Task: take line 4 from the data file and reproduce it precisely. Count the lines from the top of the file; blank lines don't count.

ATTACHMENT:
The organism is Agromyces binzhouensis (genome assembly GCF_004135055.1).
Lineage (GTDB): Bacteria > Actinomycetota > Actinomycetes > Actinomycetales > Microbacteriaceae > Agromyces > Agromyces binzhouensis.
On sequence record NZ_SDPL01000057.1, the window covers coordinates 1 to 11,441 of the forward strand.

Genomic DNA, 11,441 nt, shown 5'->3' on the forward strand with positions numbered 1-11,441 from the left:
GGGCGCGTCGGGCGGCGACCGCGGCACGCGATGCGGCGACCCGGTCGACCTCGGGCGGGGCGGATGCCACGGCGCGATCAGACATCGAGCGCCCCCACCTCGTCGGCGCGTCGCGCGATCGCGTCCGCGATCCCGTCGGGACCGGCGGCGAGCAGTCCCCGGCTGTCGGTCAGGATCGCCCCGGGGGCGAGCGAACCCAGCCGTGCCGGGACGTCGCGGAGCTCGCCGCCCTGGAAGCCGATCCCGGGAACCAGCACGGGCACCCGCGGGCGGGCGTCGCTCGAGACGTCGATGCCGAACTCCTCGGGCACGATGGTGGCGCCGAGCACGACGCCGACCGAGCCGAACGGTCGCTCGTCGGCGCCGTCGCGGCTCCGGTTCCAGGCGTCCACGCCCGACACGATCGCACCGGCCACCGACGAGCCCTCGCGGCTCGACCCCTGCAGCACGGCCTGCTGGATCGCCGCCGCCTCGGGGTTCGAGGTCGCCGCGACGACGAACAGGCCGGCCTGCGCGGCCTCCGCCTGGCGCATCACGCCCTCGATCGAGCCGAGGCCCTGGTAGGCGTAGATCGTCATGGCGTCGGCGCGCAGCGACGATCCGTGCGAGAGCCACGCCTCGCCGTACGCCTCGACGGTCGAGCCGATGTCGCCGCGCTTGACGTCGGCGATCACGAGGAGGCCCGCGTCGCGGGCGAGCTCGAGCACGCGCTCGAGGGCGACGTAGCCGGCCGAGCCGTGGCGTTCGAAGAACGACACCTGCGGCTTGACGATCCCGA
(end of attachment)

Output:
Genomic DNA, 11,441 nt, shown 5'->3' on the forward strand with positions numbered 1-11,441 from the left: